Salad with greens, vegetables and quinoa
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Protein-packed salad

Salads can add variety to your diet, allowing you to experiment with new flavors, colors, and textures. Start with a mix of greens and your favorite chopped veggies. Then add ingredients from other food groups such as:

  • Grains: Try quick-cooking bulgur, farro, or millet.
  • Nuts and seeds: Consider cashews, almond flaxseeds, or sunflower seeds.
  • Protein: Edamame, cooked lentils, peas, and beans make for great toppers.

Here’s one combination to get you started: Mix baby spinach, cooked quinoa, raw broccoli florets, dried cranberries, and chopped pistachios. Make a homemade dressing using equal parts olive oil and lemon juice, chopped shallot, and a pinch of salt and pepper.

Buffalo cauliflower nuggets
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Homemade “chik’n” nuggets

You can typically find meat substitutes in the frozen aisle of the supermarket in the form of patties or nuggets. While meat-free, many of these products are highly processed and may be high in sodium and fat. For a simpler meat substitute you can make at home, try these meatless “chik’n” nuggets made from cauliflower.

Steam one head of cauliflower for about 8 minutes. It should be soft but with enough consistency that it can still be chopped. After it’s cool enough to touch, place on paper towels and pat dry. Break up the florets and place in a food processor.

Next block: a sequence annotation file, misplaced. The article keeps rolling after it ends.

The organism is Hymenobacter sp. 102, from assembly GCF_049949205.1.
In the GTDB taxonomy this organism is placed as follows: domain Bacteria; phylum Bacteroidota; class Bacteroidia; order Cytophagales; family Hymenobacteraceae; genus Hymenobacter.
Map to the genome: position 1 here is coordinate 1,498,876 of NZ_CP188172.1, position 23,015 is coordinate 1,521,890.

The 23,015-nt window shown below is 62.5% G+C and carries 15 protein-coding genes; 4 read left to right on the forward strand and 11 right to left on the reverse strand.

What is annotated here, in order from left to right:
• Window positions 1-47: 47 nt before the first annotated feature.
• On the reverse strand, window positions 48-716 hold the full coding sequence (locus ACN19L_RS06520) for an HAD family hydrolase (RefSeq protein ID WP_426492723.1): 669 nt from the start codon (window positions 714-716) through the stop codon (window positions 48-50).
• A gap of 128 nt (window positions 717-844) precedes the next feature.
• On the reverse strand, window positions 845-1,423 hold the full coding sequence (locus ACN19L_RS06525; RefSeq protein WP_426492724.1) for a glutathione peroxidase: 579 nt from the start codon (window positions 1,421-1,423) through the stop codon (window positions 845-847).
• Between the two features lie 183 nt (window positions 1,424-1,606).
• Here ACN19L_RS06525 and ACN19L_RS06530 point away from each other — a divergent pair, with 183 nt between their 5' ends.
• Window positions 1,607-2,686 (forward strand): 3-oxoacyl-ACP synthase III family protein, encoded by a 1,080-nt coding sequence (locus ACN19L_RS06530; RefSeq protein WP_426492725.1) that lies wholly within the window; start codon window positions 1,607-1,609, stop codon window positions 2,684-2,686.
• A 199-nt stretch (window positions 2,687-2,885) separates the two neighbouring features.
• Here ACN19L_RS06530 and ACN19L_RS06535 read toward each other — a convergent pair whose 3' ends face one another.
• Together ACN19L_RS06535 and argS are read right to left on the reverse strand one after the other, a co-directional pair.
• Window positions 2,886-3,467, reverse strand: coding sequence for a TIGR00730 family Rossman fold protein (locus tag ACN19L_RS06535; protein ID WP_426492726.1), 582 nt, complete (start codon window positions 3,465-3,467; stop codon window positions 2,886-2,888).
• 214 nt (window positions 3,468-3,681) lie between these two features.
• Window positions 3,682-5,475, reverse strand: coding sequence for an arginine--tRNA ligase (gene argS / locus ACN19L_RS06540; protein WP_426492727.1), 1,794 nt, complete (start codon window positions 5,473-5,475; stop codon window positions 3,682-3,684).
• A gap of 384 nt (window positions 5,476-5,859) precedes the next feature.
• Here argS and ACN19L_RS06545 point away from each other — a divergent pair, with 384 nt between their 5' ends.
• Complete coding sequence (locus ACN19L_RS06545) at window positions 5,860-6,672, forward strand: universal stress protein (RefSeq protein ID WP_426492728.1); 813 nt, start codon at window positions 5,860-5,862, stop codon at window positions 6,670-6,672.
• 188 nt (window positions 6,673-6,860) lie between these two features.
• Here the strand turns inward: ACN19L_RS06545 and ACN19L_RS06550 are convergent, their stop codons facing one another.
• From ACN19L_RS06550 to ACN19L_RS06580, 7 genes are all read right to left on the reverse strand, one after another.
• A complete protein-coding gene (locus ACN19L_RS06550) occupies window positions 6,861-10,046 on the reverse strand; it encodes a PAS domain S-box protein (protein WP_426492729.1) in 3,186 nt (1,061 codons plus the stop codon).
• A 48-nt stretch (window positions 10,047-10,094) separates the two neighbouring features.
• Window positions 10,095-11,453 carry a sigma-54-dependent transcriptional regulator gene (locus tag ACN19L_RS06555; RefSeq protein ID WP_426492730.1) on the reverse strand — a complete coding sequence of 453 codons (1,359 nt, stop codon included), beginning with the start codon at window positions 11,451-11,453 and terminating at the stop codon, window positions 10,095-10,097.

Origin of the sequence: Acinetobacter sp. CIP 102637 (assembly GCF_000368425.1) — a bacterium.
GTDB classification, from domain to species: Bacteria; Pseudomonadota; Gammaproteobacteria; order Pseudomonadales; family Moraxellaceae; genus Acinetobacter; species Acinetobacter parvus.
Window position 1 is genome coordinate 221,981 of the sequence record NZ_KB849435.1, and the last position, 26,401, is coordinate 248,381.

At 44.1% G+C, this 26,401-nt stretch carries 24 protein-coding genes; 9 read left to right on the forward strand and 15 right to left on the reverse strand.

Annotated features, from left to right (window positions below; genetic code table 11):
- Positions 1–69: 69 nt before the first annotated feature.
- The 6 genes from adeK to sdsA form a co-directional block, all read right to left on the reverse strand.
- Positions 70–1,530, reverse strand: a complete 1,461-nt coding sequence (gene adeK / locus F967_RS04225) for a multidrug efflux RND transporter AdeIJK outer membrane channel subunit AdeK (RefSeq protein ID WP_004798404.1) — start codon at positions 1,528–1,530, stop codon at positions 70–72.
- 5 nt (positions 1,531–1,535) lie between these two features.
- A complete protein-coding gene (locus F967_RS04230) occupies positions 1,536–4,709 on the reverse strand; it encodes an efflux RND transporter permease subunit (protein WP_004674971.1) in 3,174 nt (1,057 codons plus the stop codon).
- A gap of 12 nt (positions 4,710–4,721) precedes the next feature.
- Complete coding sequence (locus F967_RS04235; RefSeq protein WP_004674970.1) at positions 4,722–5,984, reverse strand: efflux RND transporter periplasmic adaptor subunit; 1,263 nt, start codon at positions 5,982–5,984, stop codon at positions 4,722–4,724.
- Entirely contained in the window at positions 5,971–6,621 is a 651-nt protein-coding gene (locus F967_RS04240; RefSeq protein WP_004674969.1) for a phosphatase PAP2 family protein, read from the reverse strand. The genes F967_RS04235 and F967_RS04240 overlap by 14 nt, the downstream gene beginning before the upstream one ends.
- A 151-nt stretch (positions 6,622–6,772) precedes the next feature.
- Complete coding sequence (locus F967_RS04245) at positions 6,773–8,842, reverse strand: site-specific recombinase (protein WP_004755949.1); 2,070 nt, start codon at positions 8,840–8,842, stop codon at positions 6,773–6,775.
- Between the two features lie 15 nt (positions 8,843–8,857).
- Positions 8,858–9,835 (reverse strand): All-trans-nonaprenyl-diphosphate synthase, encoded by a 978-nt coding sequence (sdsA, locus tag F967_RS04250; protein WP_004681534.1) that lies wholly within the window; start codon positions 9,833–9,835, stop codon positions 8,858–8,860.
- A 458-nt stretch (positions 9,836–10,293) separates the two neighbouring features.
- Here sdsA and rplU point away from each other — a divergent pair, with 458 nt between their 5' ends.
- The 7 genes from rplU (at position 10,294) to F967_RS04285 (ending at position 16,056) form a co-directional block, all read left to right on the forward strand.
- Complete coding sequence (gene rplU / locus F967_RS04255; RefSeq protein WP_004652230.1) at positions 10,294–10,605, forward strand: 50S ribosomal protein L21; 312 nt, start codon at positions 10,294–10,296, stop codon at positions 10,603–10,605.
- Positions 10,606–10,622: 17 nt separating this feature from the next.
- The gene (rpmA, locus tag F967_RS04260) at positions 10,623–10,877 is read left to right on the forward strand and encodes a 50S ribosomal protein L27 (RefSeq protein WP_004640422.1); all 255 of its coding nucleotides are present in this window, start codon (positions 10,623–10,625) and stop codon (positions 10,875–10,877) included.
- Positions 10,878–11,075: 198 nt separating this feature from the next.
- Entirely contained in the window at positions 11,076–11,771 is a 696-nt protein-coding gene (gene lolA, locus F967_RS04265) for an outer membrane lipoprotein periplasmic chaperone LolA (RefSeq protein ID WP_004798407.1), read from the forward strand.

Add one egg, half a cup of bread crumbs, and your choice of seasonings, like garlic powder, parsley, and paprika. Combine until well-mixed.

Preheat the oven to 350°. Shape the mixture into nuggets and place them onto a cookie sheet that’s lightly coated with olive oil. Bake for about 10 minutes on each side or until golden brown. Serve as a healthy side dish or a satisfying snack. To spice them up, toss in hot sauce right out of the oven to make a Buffalo-style nugget.

Homemade vegetable pizza
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Tasty veggie pizza

“It’s easy to make a healthy, meat-free version of pizza at home,” says Brock. To start, make a homemade pasta sauce. Mix one can tomato sauce, two pressed garlic cloves, and one tablespoon of Italian seasoning. Heat to a simmer.

Don’t worry about making your own pizza dough, though. You can buy whole-grain varieties ready to be rolled out in the refrigerated section of your grocery store or straight from a local pizzeria. Top dough with sauce, a sprinkle of mozzarella cheese and your choice of vegetables like chopped spinach, mushrooms, onion, zucchini, bell peppers, or olives. Bake according to the directions for the crust, usually for around 18 to 20 minutes at 400 degrees.

Black bean burger with guacamole, tomatoes.
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Spicy black bean burger

These burgers can be customized with the addition of different veggies and spices, but Brock has a favorite. “I add a little onion and bell pepper for texture, plus a jalapeno and chili powder for a bit of kick,” she says.

To make your own burgers, mash one can drained black beans. Mix in one finely chopped jalapeno (remove seeds if you don’t want it to be overly spicy) and half an onion, finely chopped. Season to taste with taco seasoning or chili pepper

Lightly coat a skillet with olive oil and warm over medium heat. Form the bean mixture into patties and sauté for about five minutes on each side. Top with guacamole and tomato slices.